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  • Author or Editor: Enikő Maior x
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Cystic hydatidosis (CH) is a worldwide distributed parasitic zoonosis. It is considered one of the 17 neglected parasitic tropical diseases, among cysticercosis and soil transmitted helminthiases. CH is caused by the larval stage of Echinococcus granulosus, a tapeworm that usually infects dogs and other carnivorous animals as definitive hosts and herbivorous animals and rarely humans as intermediate hosts. Main primary localizations are the liver and the lung. In less than 3% they can primarily be present in the spleen. Treatment is mainly surgical, in some cases resulting in reoccurrence. In this paper we present the case of a male 55 years old patient who underwent a surgical intervention on his spleen for a solitary hydatid cyst as primary localization. Fifteen years after the operation the patient presented macroscopic haematuria; routine laboratory findings presented soft eosinophilia, 5%, without any other modification. There was found no palpable tumour in the pelvis by rectal examination. Abdominal ultrasound investigation revealed a 2×1 cm formation in the urinary bladder at the base of the left bladder-wall and a retrovesical, inhomogeneous 10×10 cm tumour with multiple septa and transonic zones. Computed tomography (CT) scan strongly suggested the presence of a bladder tumour and a hydatid cyst. The symptoms caused by the bladder tumour revealed the co-existing non-symptomatic retrovesical secondary CH, which is a rare complication of splenic Echinococcus granulosus infection. Close follow-up and a proper pre- and postoperative anti-parasitic medication of the patient could have prevented reoccurrence of CH.

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Background and aims

Even the richest statistical databases leave the reasons of student dropout from higher education largely obscure. It is the answers of the students who drop out that the panel examinations of the cohorts of students do not contain. The theoretical background to our research was provided by Coleman’s concept of social capital (1961), Tinto’s integrational and Astin’s involvement theory, as well as Pascarella and Terenzini’s institutional integration/embeddedness ideas (2005).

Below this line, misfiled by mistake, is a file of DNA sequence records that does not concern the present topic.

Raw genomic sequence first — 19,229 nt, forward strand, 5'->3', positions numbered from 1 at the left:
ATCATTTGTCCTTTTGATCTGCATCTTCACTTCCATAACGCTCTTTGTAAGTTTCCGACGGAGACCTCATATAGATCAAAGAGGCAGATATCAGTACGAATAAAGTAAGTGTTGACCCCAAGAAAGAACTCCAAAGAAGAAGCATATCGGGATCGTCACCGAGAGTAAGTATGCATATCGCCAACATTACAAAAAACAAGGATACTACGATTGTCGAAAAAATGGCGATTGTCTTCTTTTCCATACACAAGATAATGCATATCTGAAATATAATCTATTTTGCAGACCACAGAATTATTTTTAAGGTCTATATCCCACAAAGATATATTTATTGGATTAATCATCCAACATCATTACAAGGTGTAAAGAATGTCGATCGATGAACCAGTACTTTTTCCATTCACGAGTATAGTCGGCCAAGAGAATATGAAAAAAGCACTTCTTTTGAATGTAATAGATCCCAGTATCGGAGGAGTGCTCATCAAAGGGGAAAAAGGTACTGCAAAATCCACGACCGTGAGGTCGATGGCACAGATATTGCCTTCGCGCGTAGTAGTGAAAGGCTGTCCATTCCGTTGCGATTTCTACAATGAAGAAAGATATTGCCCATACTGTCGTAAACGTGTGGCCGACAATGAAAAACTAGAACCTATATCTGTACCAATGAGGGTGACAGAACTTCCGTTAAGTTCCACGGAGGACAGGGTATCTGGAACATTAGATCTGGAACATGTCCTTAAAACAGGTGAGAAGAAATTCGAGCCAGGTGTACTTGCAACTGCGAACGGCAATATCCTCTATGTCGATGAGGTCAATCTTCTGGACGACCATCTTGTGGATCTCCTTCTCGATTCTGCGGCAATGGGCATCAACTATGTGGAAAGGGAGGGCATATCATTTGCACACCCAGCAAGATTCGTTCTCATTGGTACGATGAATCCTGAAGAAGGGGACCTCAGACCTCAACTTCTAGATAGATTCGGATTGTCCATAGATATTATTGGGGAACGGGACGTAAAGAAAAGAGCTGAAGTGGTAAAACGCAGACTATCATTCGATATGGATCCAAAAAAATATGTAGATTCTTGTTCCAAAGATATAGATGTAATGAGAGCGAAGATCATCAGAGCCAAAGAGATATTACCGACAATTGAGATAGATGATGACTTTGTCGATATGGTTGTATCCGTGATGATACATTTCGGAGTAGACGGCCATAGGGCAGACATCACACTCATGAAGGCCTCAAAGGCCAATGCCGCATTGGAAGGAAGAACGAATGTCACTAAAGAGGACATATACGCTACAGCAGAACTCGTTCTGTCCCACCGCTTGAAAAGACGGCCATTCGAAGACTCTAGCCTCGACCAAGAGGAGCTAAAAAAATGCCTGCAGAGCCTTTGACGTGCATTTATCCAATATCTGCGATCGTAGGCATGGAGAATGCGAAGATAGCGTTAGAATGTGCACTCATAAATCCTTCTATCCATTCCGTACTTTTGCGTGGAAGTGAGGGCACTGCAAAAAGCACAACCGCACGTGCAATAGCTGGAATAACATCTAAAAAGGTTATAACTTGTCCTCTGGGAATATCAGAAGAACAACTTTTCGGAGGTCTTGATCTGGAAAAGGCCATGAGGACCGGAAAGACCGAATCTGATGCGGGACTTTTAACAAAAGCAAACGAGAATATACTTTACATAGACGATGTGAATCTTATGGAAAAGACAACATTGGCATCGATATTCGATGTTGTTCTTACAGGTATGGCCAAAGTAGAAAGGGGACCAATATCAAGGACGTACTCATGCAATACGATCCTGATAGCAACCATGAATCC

To find a solution to that problem, we devised a quantitative, questionnaire survey, based upon the qualitative examination of students who have dropped out (DEPART 2018; N = 591). For data gathering, the snowball method was used, and almost all academic fields are represented in the database. The primary objective of the research was revealing and identifying the factors preventing students from obtaining a degree, surveying the processes and decisions that resulted in their not being able to graduate. School career, educational experience, the attitude of the family to the student’s studies, job/career orientation, educational and social experience in higher education, competitive activities, and social–economical characteristics were the topics we examined. We collected the data of the students who have dropped out with the questionnaire (IESA 2015; N = 2017) and compared the information thus collected with the social and demographic characteristics, school career, and higher educational integration of persistent students. We also compared the data to the embeddedness of (the persistent) students in various voluntary organizations (civic, sport, and religious). For the examination of persistence, a 9-item, highly reliable scale [Cronbach, 883 (IESA)] has been used since 2012.


The results suggest that the influence of institutional factors and that of the social network is more powerful than the individual characteristics. We found considerable differences between the intra- and extra-campus influences.


Our findings highlight the necessity of providing empirical foundations for the institutional dropout prevention programs.

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